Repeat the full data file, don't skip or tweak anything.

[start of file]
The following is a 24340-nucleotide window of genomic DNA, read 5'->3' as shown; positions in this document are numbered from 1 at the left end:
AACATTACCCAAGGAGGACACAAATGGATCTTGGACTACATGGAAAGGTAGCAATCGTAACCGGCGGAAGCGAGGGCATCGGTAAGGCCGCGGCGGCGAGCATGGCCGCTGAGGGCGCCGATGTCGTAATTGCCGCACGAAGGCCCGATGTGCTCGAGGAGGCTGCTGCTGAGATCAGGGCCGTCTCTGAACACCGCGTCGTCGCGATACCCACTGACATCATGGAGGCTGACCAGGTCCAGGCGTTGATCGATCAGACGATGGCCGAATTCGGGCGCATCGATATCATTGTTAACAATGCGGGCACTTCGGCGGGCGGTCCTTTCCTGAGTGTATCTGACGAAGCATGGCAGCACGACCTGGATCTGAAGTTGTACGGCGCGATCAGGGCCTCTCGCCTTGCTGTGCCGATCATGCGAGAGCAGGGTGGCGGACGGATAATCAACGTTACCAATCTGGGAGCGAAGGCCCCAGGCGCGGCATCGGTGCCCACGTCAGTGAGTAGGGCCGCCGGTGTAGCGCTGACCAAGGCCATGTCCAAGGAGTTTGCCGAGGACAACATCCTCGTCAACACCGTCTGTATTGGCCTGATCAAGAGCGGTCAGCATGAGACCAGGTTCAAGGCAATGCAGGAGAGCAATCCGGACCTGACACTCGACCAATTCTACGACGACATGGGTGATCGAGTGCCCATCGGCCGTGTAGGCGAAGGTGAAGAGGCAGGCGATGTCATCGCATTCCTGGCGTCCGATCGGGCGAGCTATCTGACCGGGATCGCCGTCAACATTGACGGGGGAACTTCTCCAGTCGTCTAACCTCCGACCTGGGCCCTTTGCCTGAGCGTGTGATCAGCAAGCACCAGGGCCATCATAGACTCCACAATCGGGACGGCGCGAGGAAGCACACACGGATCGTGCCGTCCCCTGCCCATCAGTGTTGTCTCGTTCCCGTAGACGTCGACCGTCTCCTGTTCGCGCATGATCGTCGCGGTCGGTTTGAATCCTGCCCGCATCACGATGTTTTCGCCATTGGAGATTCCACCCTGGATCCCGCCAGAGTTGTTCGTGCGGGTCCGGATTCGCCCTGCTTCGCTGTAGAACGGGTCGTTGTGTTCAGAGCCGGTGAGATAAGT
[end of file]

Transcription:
The following is a 24340-nucleotide window of genomic DNA, read 5'->3' as shown; positions in this document are numbered from 1 at the left end:
AACATTACCCAAGGAGGACACAAATGGATCTTGGACTACATGGAAAGGTAGCAATCGTAACCGGCGGAAGCGAGGGCATCGGTAAGGCCGCGGCGGCGAGCATGGCCGCTGAGGGCGCCGATGTCGTAATTGCCGCACGAAGGCCCGATGTGCTCGAGGAGGCTGCTGCTGAGATCAGGGCCGTCTCTGAACACCGCGTCGTCGCGATACCCACTGACATCATGGAGGCTGACCAGGTCCAGGCGTTGATCGATCAGACGATGGCCGAATTCGGGCGCATCGATATCATTGTTAACAATGCGGGCACTTCGGCGGGCGGTCCTTTCCTGAGTGTATCTGACGAAGCATGGCAGCACGACCTGGATCTGAAGTTGTACGGCGCGATCAGGGCCTCTCGCCTTGCTGTGCCGATCATGCGAGAGCAGGGTGGCGGACGGATAATCAACGTTACCAATCTGGGAGCGAAGGCCCCAGGCGCGGCATCGGTGCCCACGTCAGTGAGTAGGGCCGCCGGTGTAGCGCTGACCAAGGCCATGTCCAAGGAGTTTGCCGAGGACAACATCCTCGTCAACACCGTCTGTATTGGCCTGATCAAGAGCGGTCAGCATGAGACCAGGTTCAAGGCAATGCAGGAGAGCAATCCGGACCTGACACTCGACCAATTCTACGACGACATGGGTGATCGAGTGCCCATCGGCCGTGTAGGCGAAGGTGAAGAGGCAGGCGATGTCATCGCATTCCTGGCGTCCGATCGGGCGAGCTATCTGACCGGGATCGCCGTCAACATTGACGGGGGAACTTCTCCAGTCGTCTAACCTCCGACCTGGGCCCTTTGCCTGAGCGTGTGATCAGCAAGCACCAGGGCCATCATAGACTCCACAATCGGGACGGCGCGAGGAAGCACACACGGATCGTGCCGTCCCCTGCCCATCAGTGTTGTCTCGTTCCCGTAGACGTCGACCGTCTCCTGTTCGCGCATGATCGTCGCGGTCGGTTTGAATCCTGCCCGCATCACGATGTTTTCGCCATTGGAGATTCCACCCTGGATCCCGCCAGAGTTGTTCGTGCGGGTCCGGATTCGCCCTGCTTCGCTGTAGAACGGGTCGTTGTGTTCAGAGCCGGTGAGATAAGT